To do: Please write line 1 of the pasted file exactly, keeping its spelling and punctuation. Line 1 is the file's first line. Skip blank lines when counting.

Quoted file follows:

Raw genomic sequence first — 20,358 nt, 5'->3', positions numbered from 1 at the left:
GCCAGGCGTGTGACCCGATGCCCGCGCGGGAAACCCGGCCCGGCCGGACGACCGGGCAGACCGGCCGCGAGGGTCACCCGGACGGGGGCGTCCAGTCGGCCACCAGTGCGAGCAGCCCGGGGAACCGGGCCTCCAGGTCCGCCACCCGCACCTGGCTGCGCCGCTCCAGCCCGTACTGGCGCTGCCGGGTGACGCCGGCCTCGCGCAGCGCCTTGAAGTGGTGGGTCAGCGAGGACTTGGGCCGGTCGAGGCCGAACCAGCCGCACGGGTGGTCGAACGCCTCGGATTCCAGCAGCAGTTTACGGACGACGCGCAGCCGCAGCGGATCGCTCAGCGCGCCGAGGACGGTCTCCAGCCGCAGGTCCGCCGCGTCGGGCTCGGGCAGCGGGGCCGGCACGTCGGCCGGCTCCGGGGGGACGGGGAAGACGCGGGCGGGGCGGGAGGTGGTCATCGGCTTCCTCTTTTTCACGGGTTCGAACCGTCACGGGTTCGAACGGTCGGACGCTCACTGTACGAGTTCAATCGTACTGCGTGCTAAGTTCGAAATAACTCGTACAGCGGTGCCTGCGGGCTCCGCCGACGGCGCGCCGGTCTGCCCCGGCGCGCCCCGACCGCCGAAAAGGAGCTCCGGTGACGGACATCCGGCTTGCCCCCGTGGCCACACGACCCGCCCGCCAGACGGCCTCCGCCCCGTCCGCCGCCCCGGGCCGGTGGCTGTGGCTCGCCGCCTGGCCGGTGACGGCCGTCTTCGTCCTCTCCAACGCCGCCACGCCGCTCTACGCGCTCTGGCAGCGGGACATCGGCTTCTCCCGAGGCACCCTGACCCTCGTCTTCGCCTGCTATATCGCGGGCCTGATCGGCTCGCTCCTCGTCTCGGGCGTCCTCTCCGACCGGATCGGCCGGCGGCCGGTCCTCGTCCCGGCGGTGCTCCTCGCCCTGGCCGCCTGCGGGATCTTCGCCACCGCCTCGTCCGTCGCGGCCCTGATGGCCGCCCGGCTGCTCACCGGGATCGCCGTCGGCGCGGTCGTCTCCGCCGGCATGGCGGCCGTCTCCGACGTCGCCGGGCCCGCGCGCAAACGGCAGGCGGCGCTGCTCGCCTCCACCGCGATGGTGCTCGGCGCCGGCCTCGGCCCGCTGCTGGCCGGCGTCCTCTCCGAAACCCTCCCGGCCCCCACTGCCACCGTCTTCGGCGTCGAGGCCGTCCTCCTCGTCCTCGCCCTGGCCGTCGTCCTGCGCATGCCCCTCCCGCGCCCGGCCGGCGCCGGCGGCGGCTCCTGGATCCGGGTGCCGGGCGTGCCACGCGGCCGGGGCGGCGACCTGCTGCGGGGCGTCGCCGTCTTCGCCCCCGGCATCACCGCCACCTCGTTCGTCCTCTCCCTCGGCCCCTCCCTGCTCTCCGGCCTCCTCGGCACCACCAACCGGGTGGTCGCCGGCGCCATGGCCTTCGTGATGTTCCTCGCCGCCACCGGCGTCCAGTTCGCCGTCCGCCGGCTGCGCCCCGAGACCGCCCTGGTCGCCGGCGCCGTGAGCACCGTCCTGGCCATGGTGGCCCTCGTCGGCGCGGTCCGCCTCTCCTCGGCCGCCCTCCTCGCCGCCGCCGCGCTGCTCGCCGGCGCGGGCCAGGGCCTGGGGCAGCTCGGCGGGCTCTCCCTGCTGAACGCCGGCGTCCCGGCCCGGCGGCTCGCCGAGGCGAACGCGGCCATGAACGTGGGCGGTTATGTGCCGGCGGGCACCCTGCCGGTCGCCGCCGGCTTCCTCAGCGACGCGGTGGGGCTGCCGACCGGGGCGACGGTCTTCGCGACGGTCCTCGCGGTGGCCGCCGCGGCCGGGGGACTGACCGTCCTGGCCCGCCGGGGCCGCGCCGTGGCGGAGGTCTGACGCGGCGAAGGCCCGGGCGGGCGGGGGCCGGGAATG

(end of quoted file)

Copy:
Raw genomic sequence first — 20,358 nt, 5'->3', positions numbered from 1 at the left: